Casey Says New Witnesses Should Be Called In Senate Impeachment Trial

Dec 19, 2019

Pennsylvania’s Congressional delegation in the U.S. House voted along party lines to impeach President Trump this week, and Pennsylvanians can see a similar divide between the state’s two U.S. Senators.

After the House impeached Trump Wednesday night, House Speaker Nancy Pelosi said she wouldn't send articles of impeachment to the Senate until fair rules for conducting the trial are set.

Democrat Bob Casey said Pelosi is well within her rights to do that. And he supports Senate Democrats' calls for additional witnesses -- specifically, former National Security Advisor John Bolton and acting White House chief of staff Mick Mulvaney.

"[I]f everything's okay with the phone call and the President did nothing wrong, let's just put all the facts in front of the American people see how they decide this," Casey told WESA Thursday. "But at a minimum, the Senate needs to see this information by way of testimony."

Senate Majority Leader Mitch McConnell has shut down Democrats requests for new witnesses. Pennsylvania Republican Pat Toomey offered a more measured view in a recent appearance on Meet the Press, saying that the decision about new witnesses should be made after arguments from both sides are heard in the Senate.

“I think it would be extremely inappropriate to put a bullet in this thing immediately when it comes over,” he said. “I think we ought to hear what the House impeachment managers have to say, give the President’s attorneys an opportunity to make the defense, and then make a decision about whether and to what extent it would go forward from there.”

The split between Casey and Toomey has been clear ever since the House announced the official inquiry in September.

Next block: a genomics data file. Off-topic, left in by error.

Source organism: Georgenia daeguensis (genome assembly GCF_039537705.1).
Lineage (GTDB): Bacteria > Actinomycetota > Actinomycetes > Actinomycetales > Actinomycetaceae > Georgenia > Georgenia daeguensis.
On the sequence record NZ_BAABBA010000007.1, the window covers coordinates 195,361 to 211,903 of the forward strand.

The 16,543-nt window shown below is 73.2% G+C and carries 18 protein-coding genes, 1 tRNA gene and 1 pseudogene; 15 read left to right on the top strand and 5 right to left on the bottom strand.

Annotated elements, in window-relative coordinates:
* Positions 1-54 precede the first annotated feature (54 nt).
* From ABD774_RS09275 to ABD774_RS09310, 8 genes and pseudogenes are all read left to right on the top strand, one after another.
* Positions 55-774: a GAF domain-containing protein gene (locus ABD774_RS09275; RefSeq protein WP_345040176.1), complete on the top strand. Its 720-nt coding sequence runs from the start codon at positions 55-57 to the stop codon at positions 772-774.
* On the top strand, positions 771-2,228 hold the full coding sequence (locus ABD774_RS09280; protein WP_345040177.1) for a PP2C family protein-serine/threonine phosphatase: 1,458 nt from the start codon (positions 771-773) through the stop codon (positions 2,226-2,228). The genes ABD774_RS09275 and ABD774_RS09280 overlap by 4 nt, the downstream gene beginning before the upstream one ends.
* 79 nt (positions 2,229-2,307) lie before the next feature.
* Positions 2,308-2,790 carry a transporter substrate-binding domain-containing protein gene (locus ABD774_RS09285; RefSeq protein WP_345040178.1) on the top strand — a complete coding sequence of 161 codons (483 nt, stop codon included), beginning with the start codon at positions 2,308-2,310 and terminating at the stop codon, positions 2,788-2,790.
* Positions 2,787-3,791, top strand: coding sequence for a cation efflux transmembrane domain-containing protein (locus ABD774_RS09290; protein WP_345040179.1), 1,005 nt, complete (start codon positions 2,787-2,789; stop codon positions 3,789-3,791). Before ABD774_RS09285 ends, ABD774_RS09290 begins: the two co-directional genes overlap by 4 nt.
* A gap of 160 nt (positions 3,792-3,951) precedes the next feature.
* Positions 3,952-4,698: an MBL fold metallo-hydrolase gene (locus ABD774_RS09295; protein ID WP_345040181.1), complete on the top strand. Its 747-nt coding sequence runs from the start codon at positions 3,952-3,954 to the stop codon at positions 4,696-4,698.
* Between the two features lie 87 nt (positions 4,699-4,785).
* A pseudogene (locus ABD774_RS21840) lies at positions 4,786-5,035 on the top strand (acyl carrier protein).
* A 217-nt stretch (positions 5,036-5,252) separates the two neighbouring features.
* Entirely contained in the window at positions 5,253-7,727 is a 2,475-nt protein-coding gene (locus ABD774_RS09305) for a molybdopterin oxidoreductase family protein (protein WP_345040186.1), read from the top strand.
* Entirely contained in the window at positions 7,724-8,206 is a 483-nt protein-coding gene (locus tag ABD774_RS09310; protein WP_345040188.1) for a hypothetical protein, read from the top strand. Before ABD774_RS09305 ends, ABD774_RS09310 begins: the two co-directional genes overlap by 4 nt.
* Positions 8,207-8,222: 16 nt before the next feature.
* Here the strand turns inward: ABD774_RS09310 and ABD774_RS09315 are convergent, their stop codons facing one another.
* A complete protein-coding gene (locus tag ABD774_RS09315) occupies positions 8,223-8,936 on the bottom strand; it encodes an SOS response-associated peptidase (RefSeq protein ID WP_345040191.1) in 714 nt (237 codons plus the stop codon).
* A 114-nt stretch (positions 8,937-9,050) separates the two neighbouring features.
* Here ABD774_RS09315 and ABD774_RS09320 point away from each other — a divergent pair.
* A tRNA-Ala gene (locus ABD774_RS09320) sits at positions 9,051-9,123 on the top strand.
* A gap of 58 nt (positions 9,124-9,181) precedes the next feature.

Casey was early to call for Trump’s impeachment – less than a day after the House announced the inquiry. Later that month, Casey told WESA the president’s now-infamous call with the Ukrainian President Volodymyr Zelensky -- in which Trump asked Zelensky to investigate former Vice President Joe Biden -- was a “textbook case of abuse of power.”

Toomey has repeatedly said that while he believes Trump “has made errors in judgment,” he does not think the president’s actions rise to the level of impeachment.

As the House impeachment investigation continued this fall, Casey tweeted his support for the witnesses called to testify before the House Intelligence committee, saying they “put country over politics” and that “we should all be inspired by these and countless other public servants who work to further U.S. national security, moral leadership and democratic institutions abroad.”

In contrast, Toomey told WESA in November that he’s “not following every transcript that was leaked and every story that’s been told. I’ll wait to see what, if anything, the House produces.”

Still, now that the House has impeached the president, both Toomey and Casey will sit as jurors during the Senate trial.

"I agree with Democratic Leader Chuck Schumer’s call for a fair trial and to hear from four witnesses with direct knowledge of the circumstances surrounding the delay of United States’ security assistance to Ukraine," Casey said in December. "The United States Senate was given by the Founding Fathers the grave responsibility to ‘try all impeachments,’ and we have a constitutional obligation to conduct a fair and thorough trial. Every Senator will swear an oath to hear evidence as an impartial juror, and we owe it to the American people to fairly consider all available information related to these articles of impeachment."

Toomey said in November that it was his responsibility to pay attention to the case House impeachment managers (members of Congress who act as prosecutors outlining the case) make: "[A]t that point I’ll examine all the evidence they present.”

“I think there’s a big disagreement about what rises to a level of impeachment,” Toomey said on Meet the Press. “So after the arguments are made, then I think that’s the time to decide whether witnesses are necessary.”

The Constitution requires a two-thirds majority of senators for conviction and removal from office. Republicans currently hold 53 seats in the chamber: None have given any public indication that they are likely to vote for removal.